Choosing the right card printer
Databac helps you navigate the options when selecting a card printer.
Retransfer, direct-to-card (dye sublimation thermal transfer), inkjet, rewritable – which printer is right for you? There are many things to consider when making your choice, depending on the cards you use and how you will use them. Here are some key issues to take into account.
What material are your cards made of?
ID cards tend to be made of PVC (including biodegradable and recyclable), PET, PC, PP or ABS. Other materials might include rewritable composites, bioplastics, wood and paper card. These are chosen for their specific properties such as durability, flexibility or environmental impact. Direct-to-card printers generally work with PVC cards. Retransfer printers will print on most types of plastic cards. Rewritable materials need either a dedicated printer or one which has a rewrite facility. To use newer sustainable materials, you need to check compatibility.
Are the cards used with a system?
Beyond basic ID, most cards will need to function with a system, whether it be access control, time and attendance, locking, library, vending or a combination. Most card printers come with encoding options, so check that your card technology is supported. With smart cards, the embedded chip can create irregularities on the surface. Retransfer printers solve this issue by applying the retransfer film onto the surface of the card.
What needs to be printed?
Think about what needs to be printed onto your cards. If both sides need to be printed, you need a double-sided card printer. If your cards are pre-printed with your branding, you might only need a monochrome printer for personalisation. If you need full-colour, how exact are your brand requirements? Some printers feature better colour-matching capabilities than others, so this needs to be evaluated.
What environment will the cards be used in?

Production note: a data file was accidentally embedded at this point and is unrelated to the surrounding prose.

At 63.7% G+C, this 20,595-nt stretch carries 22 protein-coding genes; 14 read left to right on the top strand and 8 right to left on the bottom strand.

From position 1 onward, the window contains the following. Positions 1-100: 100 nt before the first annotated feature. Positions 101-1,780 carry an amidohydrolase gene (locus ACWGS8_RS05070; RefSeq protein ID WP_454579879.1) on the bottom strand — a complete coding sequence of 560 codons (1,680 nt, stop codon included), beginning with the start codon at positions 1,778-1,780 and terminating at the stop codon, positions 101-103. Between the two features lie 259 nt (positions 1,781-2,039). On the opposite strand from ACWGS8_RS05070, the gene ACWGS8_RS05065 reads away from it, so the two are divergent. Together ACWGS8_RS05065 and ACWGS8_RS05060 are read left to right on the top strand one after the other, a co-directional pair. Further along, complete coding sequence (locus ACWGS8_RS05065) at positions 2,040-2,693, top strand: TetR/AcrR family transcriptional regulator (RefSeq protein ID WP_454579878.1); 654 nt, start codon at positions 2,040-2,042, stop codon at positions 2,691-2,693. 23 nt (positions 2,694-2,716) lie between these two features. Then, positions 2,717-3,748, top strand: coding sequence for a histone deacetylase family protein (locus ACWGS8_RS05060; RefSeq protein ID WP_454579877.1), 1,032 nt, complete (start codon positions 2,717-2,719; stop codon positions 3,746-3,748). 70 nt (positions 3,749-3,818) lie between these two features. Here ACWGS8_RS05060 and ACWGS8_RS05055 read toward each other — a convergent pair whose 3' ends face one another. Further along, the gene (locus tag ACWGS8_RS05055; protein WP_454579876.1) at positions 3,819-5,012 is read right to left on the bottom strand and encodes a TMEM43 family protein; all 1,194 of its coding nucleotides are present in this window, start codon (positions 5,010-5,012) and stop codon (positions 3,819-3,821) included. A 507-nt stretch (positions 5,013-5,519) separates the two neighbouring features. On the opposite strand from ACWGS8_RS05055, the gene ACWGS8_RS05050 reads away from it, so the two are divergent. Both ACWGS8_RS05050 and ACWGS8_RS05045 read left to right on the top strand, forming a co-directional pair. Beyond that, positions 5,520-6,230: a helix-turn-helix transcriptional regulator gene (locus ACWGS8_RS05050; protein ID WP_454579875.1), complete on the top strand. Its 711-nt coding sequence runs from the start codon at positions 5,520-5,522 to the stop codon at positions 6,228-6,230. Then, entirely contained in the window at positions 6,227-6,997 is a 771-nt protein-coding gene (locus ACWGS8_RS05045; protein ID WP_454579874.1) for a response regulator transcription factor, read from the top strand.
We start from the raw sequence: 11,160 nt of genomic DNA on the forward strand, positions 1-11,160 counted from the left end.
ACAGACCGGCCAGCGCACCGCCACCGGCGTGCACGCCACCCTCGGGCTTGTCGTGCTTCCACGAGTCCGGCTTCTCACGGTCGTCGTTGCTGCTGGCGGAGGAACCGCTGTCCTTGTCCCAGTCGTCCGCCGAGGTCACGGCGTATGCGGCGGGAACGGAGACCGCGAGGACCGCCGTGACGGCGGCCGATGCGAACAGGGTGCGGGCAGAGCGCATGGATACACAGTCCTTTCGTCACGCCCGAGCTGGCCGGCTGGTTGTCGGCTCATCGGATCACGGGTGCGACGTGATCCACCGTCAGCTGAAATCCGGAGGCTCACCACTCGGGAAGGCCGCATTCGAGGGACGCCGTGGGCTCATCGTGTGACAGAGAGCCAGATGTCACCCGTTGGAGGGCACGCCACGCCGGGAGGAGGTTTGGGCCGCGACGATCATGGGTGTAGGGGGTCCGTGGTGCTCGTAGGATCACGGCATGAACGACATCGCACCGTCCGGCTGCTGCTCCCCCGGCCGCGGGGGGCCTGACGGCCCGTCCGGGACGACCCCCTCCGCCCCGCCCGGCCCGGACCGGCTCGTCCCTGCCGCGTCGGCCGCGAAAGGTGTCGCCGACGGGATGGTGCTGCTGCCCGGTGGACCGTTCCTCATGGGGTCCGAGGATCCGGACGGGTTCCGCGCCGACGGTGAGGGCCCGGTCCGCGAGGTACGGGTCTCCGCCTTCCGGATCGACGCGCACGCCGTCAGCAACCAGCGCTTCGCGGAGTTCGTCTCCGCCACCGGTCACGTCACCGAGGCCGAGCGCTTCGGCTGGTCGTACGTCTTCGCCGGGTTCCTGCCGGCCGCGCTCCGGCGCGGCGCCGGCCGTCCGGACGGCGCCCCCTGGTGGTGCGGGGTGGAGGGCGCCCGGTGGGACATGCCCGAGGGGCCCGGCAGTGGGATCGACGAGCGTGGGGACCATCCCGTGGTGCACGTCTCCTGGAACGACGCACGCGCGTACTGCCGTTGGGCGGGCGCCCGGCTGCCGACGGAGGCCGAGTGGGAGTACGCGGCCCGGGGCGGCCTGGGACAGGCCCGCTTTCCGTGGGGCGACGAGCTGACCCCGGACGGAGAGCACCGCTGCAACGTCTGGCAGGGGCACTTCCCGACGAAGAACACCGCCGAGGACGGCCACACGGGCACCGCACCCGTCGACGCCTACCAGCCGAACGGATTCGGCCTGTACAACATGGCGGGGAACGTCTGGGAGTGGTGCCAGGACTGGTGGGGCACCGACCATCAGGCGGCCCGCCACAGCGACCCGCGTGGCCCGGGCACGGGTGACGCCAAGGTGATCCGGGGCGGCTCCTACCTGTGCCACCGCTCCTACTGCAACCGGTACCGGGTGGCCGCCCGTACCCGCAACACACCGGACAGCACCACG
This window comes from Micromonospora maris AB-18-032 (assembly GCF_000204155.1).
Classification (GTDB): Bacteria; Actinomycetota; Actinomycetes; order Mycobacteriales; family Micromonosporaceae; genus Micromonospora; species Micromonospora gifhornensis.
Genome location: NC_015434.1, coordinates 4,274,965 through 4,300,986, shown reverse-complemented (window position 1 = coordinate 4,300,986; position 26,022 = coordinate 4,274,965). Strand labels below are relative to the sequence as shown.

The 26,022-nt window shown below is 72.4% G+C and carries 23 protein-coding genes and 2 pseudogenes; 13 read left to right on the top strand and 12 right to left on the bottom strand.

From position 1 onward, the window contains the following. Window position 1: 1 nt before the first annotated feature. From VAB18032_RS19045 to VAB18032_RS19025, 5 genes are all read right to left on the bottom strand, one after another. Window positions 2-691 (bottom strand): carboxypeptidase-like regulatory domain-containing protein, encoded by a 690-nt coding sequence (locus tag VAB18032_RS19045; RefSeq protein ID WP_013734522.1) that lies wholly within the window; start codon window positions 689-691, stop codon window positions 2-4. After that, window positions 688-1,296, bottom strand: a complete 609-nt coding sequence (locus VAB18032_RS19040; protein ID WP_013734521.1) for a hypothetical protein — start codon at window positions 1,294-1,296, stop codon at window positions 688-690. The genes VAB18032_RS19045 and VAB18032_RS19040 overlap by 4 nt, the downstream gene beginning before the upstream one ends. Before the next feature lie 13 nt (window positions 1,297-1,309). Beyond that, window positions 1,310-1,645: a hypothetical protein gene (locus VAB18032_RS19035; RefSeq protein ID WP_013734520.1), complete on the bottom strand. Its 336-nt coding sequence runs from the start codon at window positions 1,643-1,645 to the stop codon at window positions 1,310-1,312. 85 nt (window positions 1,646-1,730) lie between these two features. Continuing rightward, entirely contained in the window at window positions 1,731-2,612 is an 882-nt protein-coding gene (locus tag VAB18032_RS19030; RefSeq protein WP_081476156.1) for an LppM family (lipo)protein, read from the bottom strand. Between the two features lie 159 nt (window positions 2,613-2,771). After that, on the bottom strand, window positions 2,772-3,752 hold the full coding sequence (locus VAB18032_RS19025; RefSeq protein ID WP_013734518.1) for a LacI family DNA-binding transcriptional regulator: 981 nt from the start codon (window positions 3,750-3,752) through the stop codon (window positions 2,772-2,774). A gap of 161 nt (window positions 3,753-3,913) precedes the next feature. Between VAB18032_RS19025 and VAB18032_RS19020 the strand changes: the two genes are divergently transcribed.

Your cards might need to be robust for outdoor use on construction sites, for example. Or you might want to forgo the use of card holders. If so, adding a laminate is a good idea. Some printers have lamination modules to add durability and protect the print.
Retransfer printers can add laminates featuring holograms, too, for high-security environments. Some retransfer and direct-to-card printers can add visible or covert security features like lustre (reflective ink) or UV print. For the most secure environments, laser engravers will add tamper-proof security after printing.
Where and how will the printer be used?
You also need to think about how and where the printer will be situated. If space is limited, like a reception desk, check the size, as some of these machines are big. A model with a nice design might be better suited for public areas, too. If you will be printing high volumes, check the speed and capacity of the printer. A series of networked printers is the usual setup for a busy security office. Specific applications like visitor management may benefit from rewritable cards and printers, allowing the use and reuse of professional-looking cards up to 500 times, depending on the printer.
What is your budget?
Besides the cost of the printer, you will need to budget for consumables, such as printer ribbons and cleaning kits. For low runs, inkjet card printing offers excellent basic functionality at low running costs. Rewritable printers use no consumables at all.
As official distributor and reseller for many of the leading brands (Matica, Entrust Datacard, HID Fargo, Seaory, Evolis, Magicard, IDP Smart, Zebra) Databac offers a full range of card printers and can manufacture cards in different materials to suit the printer of your choice.
Click here to find out more. Feel free to call us on 020 8546 9826 for advice on which printer is best for you.